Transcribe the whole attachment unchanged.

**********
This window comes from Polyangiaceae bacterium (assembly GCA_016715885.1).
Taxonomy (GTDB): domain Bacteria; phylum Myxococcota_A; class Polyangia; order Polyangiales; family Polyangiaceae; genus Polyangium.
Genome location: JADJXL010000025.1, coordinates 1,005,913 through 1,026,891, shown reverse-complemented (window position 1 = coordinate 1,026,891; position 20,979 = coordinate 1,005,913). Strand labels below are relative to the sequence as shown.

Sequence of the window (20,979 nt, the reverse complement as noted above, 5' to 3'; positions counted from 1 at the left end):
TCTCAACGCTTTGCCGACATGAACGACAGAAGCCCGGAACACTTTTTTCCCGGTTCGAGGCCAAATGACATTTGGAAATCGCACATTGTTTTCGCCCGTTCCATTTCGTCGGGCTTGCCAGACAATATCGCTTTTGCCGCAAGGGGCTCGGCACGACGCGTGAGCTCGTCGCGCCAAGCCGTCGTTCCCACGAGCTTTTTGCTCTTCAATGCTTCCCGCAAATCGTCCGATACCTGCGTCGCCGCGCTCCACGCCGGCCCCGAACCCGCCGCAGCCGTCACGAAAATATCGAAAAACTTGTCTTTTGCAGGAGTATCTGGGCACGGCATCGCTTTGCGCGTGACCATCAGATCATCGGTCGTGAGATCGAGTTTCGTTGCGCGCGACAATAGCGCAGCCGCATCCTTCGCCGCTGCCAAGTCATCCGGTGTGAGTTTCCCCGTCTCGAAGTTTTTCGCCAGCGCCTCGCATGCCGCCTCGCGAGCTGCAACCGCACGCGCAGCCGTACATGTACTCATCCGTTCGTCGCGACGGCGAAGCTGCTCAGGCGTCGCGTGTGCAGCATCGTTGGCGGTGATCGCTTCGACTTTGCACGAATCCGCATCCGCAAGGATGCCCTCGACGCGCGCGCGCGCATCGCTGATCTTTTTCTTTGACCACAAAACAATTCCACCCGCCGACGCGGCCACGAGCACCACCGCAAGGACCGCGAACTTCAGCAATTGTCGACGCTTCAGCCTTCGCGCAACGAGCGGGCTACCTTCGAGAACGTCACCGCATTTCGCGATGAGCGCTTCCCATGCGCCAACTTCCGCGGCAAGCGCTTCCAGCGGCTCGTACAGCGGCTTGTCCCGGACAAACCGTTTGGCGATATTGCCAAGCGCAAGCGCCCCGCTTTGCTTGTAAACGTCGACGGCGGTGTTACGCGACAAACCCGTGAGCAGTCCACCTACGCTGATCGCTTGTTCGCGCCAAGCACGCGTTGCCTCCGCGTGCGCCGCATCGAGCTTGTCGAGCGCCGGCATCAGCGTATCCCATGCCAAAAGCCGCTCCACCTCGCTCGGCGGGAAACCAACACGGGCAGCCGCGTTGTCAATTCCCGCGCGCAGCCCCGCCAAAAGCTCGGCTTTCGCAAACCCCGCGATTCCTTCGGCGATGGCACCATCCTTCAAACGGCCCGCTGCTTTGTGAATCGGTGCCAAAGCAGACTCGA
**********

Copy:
This window comes from Polyangiaceae bacterium (assembly GCA_016715885.1).
Taxonomy (GTDB): domain Bacteria; phylum Myxococcota_A; class Polyangia; order Polyangiales; family Polyangiaceae; genus Polyangium.
Genome location: JADJXL010000025.1, coordinates 1,005,913 through 1,026,891, shown reverse-complemented (window position 1 = coordinate 1,026,891; position 20,979 = coordinate 1,005,913). Strand labels below are relative to the sequence as shown.

Sequence of the window (20,979 nt, the reverse complement as noted above, 5' to 3'; positions counted from 1 at the left end):
TCTCAACGCTTTGCCGACATGAACGACAGAAGCCCGGAACACTTTTTTCCCGGTTCGAGGCCAAATGACATTTGGAAATCGCACATTGTTTTCGCCCGTTCCATTTCGTCGGGCTTGCCAGACAATATCGCTTTTGCCGCAAGGGGCTCGGCACGACGCGTGAGCTCGTCGCGCCAAGCCGTCGTTCCCACGAGCTTTTTGCTCTTCAATGCTTCCCGCAAATCGTCCGATACCTGCGTCGCCGCGCTCCACGCCGGCCCCGAACCCGCCGCAGCCGTCACGAAAATATCGAAAAACTTGTCTTTTGCAGGAGTATCTGGGCACGGCATCGCTTTGCGCGTGACCATCAGATCATCGGTCGTGAGATCGAGTTTCGTTGCGCGCGACAATAGCGCAGCCGCATCCTTCGCCGCTGCCAAGTCATCCGGTGTGAGTTTCCCCGTCTCGAAGTTTTTCGCCAGCGCCTCGCATGCCGCCTCGCGAGCTGCAACCGCACGCGCAGCCGTACATGTACTCATCCGTTCGTCGCGACGGCGAAGCTGCTCAGGCGTCGCGTGTGCAGCATCGTTGGCGGTGATCGCTTCGACTTTGCACGAATCCGCATCCGCAAGGATGCCCTCGACGCGCGCGCGCGCATCGCTGATCTTTTTCTTTGACCACAAAACAATTCCACCCGCCGACGCGGCCACGAGCACCACCGCAAGGACCGCGAACTTCAGCAATTGTCGACGCTTCAGCCTTCGCGCAACGAGCGGGCTACCTTCGAGAACGTCACCGCATTTCGCGATGAGCGCTTCCCATGCGCCAACTTCCGCGGCAAGCGCTTCCAGCGGCTCGTACAGCGGCTTGTCCCGGACAAACCGTTTGGCGATATTGCCAAGCGCAAGCGCCCCGCTTTGCTTGTAAACGTCGACGGCGGTGTTACGCGACAAACCCGTGAGCAGTCCACCTACGCTGATCGCTTGTTCGCGCCAAGCACGCGTTGCCTCCGCGTGCGCCGCATCGAGCTTGTCGAGCGCCGGCATCAGCGTATCCCATGCCAAAAGCCGCTCCACCTCGCTCGGCGGGAAACCAACACGGGCAGCCGCGTTGTCAATTCCCGCGCGCAGCCCCGCCAAAAGCTCGGCTTTCGCAAACCCCGCGATTCCTTCGGCGATGGCACCATCCTTCAAACGGCCCGCTGCTTTGTGAATCGGTGCCAAAGCAGACTCGA